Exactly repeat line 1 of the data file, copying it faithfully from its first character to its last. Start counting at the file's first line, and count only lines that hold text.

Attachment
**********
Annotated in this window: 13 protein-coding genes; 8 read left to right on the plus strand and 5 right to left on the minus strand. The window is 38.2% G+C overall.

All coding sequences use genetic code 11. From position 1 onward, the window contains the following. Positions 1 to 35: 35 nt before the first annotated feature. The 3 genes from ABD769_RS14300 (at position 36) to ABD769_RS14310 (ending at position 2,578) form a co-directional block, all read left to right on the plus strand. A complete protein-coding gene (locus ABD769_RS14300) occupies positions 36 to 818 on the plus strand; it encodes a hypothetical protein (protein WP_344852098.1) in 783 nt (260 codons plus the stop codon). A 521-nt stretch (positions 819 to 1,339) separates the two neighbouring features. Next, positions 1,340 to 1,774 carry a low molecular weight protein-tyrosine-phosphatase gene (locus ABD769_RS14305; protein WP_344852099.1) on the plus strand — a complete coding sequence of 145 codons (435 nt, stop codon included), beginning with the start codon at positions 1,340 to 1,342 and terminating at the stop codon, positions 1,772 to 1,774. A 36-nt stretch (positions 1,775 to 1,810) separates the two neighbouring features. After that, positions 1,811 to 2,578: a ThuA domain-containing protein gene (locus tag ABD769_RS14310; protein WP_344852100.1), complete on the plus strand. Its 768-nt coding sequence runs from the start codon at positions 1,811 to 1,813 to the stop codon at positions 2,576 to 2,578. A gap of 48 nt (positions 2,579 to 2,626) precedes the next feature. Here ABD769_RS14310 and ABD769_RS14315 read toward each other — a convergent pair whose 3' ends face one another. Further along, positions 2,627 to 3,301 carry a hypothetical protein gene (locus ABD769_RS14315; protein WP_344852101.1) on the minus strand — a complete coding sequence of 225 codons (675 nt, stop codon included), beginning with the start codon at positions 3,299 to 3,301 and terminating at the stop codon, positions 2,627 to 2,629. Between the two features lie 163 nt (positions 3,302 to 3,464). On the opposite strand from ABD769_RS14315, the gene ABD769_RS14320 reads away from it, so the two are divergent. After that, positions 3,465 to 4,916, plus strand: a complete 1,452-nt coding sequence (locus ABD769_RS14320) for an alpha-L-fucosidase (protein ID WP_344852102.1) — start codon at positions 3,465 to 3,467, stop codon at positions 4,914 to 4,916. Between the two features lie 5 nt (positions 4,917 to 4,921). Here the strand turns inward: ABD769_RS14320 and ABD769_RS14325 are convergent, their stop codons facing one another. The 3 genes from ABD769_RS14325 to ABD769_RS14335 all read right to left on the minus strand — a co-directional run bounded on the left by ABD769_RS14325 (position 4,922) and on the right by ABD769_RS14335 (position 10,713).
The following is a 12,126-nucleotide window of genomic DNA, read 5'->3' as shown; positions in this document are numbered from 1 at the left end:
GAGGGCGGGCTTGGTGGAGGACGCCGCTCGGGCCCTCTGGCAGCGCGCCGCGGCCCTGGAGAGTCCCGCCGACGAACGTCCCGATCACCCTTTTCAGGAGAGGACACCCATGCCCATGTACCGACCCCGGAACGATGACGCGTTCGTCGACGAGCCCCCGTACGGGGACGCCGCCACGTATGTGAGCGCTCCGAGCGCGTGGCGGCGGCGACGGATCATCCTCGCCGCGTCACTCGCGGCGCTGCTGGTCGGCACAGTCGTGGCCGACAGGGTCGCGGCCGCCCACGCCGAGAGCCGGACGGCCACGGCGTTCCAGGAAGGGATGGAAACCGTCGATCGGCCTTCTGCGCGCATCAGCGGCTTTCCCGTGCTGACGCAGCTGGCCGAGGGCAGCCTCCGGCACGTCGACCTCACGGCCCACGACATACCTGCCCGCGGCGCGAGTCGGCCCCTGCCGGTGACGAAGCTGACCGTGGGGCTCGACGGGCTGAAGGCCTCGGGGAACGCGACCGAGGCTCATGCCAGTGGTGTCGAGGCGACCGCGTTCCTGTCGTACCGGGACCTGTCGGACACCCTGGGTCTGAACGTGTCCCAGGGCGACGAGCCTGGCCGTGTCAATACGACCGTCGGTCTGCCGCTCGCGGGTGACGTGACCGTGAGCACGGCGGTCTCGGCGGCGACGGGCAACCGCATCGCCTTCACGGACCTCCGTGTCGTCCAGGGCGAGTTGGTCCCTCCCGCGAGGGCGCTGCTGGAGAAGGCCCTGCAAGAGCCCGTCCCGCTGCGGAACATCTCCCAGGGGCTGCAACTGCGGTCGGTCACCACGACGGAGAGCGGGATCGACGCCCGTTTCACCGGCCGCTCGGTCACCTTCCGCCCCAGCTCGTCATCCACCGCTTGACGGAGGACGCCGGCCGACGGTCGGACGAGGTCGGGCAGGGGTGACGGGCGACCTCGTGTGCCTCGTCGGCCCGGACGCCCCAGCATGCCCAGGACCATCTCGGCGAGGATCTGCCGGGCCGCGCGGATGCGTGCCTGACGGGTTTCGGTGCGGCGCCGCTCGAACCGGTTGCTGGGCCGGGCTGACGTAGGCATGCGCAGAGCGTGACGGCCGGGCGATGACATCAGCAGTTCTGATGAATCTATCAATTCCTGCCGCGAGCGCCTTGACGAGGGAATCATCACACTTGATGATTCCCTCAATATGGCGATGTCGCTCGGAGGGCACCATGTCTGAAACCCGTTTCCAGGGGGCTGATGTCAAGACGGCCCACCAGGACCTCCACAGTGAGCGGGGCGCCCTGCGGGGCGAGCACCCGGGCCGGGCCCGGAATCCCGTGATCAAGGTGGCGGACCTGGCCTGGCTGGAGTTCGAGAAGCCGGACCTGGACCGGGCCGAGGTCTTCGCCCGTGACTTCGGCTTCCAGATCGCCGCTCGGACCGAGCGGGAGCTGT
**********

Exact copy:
Annotated in this window: 13 protein-coding genes; 8 read left to right on the plus strand and 5 right to left on the minus strand. The window is 38.2% G+C overall.